Minimising particulate pollution in regional areas
Programs and strategies
Various programs are underway to help minimise the emission of particles from the identified sources of particle pollution in regional NSW. Management strategies have also been developed. The programs and strategies include the following.
Bushfire and hazard reduction burning management strategies
NSW bushfire smoke management policy
The Bushfire Coordinating Committee has developed a bushfire smoke management policy. It guides NSW fire and land managers, both public and private, in how to balance their competing fire management and air quality management obligations and objectives. It provides management guidelines and operational techniques that help to minimise the adverse affects of bushfire smoke in smoke-sensitive areas and communities. Such areas include residential areas, schools, scenic areas, retirement villages and hospitals. These are identified in bushfire risk-management plans.
The bushfire environmental assessment code for NSW
The bushfire environmental assessment code is a streamlined environmental assessment process for hazard reduction burning. The code specifically addresses smoke management and is available across all land tenures.
As both a fire authority and a conservation agency, OEH is committed to delivering effective fire management programs to protect life and property and conserve biodiversity and cultural heritage. To achieve the agency’s fire management objectives, OEH has developed the fire management manual, a compendium of policy and procedural information, and a tool to strengthen coordination between OEH, other fire and land management authorities and the community. The manual acknowledges that smoke from bushfires and prescribed burns can impact significantly on communities and outlines the factors OEH will consider when planning hazard reduction burns to reduce smoke impacts.
Further information on OEH's approach can be found in Managing fire in NSW national parks.
Stubble management and conservation farming
The NSW Department of Primary Industries and the EH Graham Centre
The NSW Department of Primary Industries and the EH Graham Centre provide information on stubble management and other conservation farming approaches. Conservation farming offers a way to increase cropping intensity safely and profitability without excessive soil damage and hence the risk of erosion. Conservation farming is built around:
- reducing cultivation to maintain soil structure and soil water storage
- retaining stubble to reduce erosion and increase soil organic matter, and
- reducing traffic across the paddock to avoid compaction.
Information available on conservation farming and stubble management includes:
Guides on managing soil health and fertility are also available.
NSW catchment management authorities
The NSW catchment management authorities (CMAs) are concerned with preserving soils and land as part of their response to key natural resource management issues facing catchments. Their work in this area includes groundcover initiatives − increasing groundcover all year-round decreases the potential for erosion.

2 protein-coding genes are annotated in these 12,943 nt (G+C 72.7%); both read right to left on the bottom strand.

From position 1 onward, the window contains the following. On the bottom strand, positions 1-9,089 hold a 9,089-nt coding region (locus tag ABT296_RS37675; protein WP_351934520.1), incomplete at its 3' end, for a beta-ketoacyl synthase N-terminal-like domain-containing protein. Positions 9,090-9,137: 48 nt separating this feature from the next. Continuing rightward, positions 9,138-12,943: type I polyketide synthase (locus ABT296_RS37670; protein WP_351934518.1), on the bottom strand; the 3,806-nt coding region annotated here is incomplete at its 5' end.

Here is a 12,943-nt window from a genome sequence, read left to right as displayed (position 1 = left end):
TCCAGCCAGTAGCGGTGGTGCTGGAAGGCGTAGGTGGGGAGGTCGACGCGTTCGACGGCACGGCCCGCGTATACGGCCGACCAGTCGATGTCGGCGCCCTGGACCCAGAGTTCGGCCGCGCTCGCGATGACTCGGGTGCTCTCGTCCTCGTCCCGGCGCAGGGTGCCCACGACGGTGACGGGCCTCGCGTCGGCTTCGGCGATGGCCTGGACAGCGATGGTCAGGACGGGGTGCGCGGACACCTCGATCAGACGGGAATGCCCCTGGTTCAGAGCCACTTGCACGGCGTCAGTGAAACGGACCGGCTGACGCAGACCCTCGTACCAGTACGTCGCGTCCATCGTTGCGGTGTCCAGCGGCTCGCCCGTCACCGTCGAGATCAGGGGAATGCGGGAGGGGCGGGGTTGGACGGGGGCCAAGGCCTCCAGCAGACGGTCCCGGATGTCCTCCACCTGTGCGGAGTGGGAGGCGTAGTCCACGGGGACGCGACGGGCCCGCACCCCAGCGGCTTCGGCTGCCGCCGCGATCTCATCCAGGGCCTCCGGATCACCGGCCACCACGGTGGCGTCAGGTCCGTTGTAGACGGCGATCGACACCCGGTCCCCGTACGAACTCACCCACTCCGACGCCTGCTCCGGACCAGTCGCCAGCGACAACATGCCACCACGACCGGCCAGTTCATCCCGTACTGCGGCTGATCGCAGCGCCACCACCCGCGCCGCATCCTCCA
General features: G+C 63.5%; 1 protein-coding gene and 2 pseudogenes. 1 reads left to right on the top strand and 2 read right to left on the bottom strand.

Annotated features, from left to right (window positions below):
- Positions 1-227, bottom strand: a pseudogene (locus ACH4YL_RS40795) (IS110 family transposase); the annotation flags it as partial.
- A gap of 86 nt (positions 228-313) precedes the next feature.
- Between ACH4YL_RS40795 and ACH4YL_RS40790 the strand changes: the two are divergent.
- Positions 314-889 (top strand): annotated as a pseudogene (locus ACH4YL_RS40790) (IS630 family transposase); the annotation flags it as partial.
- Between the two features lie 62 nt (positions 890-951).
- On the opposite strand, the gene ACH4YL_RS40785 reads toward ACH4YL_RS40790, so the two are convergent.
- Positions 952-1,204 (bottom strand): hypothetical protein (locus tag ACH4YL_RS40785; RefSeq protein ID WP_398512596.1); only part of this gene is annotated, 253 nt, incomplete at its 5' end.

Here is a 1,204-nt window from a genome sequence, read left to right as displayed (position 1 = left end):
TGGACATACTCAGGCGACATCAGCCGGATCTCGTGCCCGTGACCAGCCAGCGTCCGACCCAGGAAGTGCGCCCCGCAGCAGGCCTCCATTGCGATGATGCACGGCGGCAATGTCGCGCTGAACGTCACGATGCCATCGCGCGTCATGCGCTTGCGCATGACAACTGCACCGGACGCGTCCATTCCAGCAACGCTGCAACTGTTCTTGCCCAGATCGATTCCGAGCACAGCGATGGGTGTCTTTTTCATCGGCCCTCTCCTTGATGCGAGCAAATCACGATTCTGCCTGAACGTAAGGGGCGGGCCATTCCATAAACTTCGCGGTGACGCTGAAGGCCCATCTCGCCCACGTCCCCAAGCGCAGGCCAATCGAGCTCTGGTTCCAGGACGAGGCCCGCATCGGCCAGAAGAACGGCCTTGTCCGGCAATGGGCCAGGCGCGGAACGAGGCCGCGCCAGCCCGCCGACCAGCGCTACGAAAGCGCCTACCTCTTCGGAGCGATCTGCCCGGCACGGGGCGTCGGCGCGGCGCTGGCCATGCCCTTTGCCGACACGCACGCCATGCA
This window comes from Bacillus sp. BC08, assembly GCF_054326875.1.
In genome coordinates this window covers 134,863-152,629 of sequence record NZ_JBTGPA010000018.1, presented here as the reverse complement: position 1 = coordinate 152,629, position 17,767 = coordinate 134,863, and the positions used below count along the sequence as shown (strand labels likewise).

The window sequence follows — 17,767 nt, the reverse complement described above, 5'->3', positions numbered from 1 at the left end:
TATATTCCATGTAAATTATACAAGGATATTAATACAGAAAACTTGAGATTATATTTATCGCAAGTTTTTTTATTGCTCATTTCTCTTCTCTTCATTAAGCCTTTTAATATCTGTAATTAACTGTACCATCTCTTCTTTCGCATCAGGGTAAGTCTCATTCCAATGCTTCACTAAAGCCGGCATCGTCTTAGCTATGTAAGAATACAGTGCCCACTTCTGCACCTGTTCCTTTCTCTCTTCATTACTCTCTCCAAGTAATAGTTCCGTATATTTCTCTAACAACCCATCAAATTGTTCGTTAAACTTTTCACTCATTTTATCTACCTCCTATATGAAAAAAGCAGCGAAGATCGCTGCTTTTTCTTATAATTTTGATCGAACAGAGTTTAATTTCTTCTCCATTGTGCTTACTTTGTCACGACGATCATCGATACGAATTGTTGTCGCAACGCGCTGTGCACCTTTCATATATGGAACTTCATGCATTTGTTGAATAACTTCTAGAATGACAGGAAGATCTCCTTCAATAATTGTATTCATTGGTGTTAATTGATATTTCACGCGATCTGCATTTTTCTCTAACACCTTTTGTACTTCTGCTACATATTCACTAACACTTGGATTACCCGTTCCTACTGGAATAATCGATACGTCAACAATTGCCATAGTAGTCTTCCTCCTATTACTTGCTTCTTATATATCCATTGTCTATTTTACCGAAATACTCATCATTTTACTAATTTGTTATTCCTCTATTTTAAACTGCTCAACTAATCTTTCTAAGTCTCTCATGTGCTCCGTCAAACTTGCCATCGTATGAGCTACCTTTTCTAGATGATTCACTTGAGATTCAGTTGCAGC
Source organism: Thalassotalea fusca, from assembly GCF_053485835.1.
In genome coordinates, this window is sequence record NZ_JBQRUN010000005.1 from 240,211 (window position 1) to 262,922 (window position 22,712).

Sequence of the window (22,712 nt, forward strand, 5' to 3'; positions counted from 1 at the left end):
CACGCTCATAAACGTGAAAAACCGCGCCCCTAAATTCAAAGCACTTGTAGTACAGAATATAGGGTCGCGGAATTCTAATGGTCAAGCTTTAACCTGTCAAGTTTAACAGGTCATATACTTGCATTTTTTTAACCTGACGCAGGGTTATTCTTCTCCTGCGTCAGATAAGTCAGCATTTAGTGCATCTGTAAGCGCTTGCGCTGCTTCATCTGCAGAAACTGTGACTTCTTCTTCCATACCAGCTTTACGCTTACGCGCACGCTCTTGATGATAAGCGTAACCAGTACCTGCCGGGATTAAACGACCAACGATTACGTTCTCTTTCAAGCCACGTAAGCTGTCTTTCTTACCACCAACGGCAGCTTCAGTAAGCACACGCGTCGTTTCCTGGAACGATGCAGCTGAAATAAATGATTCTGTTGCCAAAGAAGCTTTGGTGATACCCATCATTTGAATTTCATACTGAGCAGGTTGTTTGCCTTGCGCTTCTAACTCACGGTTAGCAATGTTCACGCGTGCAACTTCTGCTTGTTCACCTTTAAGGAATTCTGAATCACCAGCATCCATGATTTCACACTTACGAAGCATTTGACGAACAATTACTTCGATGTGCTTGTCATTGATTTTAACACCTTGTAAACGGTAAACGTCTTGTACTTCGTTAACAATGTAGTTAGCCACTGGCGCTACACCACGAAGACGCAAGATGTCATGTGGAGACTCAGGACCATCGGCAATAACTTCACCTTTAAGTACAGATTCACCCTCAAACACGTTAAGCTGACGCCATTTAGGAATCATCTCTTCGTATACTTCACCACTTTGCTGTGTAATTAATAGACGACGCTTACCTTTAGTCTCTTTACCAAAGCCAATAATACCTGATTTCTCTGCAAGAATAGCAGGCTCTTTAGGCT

Currently the Murrumbidgee CMA is supporting and funding a project investigating methods of cereal stubble management in the Harden area through its community partnerships program. The Harden Murrumburrah Stubble Management Project is sharing knowledge via Landcare and other partners to enhance groundcover, improve crop productivity and reduce air pollution through improved management techniques, on-farm demonstrations and specialist assistance.
Other CMAs have delivered incentives to landholders for machinery modifications.
The Department of Primary Industries provides information about soil erosion and how landholders can prevent and repair soil erosion.
Wood smoke programs
EPA works in partnership with local councils to educate residents on ways to reduce pollution from wood heaters. This has included EPA training council officers in the skills to enforce legislation on excessively smoky chimneys, improve wood heater installation practices and undertake community education campaigns. EPA has also produced a wood smoke pollution resource kit to assist councils to develop and run local community education campaigns to reduce smoke emissions from wood heaters.
The Murrumbidgee CMA is working in partnership with OEH to extend its network of DustWatch stations. Currently the CMA has a DustWatch Station located at Hay. The network will be expanded with the establishment of new DustWatch stations at Griffith, Narrandera Airport and Coolamon.
OEH has established a DustTrak monitor at the air quality monitoring site at Wagga Wagga. The monitor will help to determine the sources of particle pollution in the area.
The Wagga Wagga pilot program
OEH and the EH Graham Centre (an alliance between Charles Sturt University and the NSW Department of Primary Industries) are working together with local government and local communities to establish why seasonally high levels of air pollution have been recorded at Wagga Wagga and to develop and deliver coordinated actions addressing the multiple particle sources.
Page last updated: 24 February 2015